The dream of many a home seller is to receive multiple offers. The unfortunate part of a multiple offer situation is that there will likely be winners and losers. The outcome of these situations is important to all parties, and it is critical they understand the ethics and strategy of how to handle multiple offers.
Your home hits the market, and several showings happen almost immediately. This type of activity a good sign the home is desirable and priced reasonably. Your agent tells you several buyers who have seen the home will be submitting offers! Great! At least two offers! Now there will be a bidding war!!! Not so fast.
The Notification Process
First, your agent will need to let the agents representing the interested buyers know that they may be competing to purchase the home. After notification, we wait for the offers to be submitted. There are times when one of the buyers finds out there is another interested party and decides not to submit an offer or simply change their mind. If the offers are submitted, your agent will once again notify the respective buyer agents to let them know the offers were received. It is now when your agent may suggest the buyer agents counsel their client to bring their highest and best offer.
So why did your agent tell the buyer agents to have their clients bring the best offer they could? Can’t you just negotiate the best offer with one of them and then ask the other buyer to offer more? Can’t we go back and forth like an auction until one of them gives up? Short answer, not really!
Long answer: By informing all interested parties that there is certified interest in a property and asking them to bring their best offer means just that. Auction over! Asking interested buyers to bring their best before presenting the offers is the actual “Bidding War” if you like.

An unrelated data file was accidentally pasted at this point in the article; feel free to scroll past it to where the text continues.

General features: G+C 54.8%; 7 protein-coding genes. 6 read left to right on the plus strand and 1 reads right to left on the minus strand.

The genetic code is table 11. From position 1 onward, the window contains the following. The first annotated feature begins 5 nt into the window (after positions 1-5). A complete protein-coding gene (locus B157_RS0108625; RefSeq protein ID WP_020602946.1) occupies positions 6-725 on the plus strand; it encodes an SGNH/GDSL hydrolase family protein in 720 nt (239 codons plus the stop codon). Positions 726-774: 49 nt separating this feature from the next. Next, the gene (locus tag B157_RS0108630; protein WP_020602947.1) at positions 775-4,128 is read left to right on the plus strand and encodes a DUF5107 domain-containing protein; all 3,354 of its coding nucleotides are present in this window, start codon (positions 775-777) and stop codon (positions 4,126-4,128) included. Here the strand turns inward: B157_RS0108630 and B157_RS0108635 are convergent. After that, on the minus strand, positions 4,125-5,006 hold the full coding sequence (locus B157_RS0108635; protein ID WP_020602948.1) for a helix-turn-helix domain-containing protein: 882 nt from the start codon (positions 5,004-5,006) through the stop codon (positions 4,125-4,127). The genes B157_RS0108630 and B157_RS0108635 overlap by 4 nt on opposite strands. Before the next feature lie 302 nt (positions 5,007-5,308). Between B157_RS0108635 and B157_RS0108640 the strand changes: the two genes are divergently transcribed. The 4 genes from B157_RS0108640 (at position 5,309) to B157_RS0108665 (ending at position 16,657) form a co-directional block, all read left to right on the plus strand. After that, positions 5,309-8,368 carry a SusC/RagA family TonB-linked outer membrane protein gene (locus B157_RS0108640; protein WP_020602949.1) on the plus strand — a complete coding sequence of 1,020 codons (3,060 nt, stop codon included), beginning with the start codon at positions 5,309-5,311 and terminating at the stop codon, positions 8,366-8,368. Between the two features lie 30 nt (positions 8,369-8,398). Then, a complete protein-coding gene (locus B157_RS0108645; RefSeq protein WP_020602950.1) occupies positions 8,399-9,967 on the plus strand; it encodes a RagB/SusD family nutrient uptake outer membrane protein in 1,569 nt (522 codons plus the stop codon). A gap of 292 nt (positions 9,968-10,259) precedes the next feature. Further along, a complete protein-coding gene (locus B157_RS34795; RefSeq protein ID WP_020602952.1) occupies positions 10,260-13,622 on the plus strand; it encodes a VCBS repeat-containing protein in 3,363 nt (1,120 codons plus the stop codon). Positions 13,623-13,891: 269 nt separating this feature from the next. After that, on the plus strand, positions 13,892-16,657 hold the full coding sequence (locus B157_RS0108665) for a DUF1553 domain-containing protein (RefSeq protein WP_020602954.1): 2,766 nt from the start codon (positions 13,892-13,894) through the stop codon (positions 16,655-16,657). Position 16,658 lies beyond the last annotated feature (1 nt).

The Offers Presented. Now What?
The seller could choose not to accept any of the offers, accept the offer of their choosing, or select the offer most appealing, push all other offers to the side, and negotiate the selected offer. If negotiations on the selected offer did not result in a signed agreement, the seller could then chose to negotiate a second offer.
Buyers should consider the home they want and make an offer consistent with their desire, whether their offer is the only one or there are ten offers on the home they desire. The buyer and their agent can always consider what is known as an escalation clause, which may give them an advantage in negotiation.
The process of fielding multiple offers can be tedious. Communication with all parties is key when dealing with multiple offers on a home. It is important that every prospective buyer has a fair opportunity to purchase the desired property offered for sale by a Realtor®.
Dealing fairly and honestly is one of the core standards of the Realtor® creed, but this is not just about the Realtor®. Home sale transactions can be tedious and often filled with terms, conditions, and due diligence. The “Good Will” in a real estate sale needs to last throughout the sometimes lengthy course of the deal. The “Good Will” I speak of happens best when parties deal and negotiate fairly, openly and honestly from day one.
Knowledge is Power!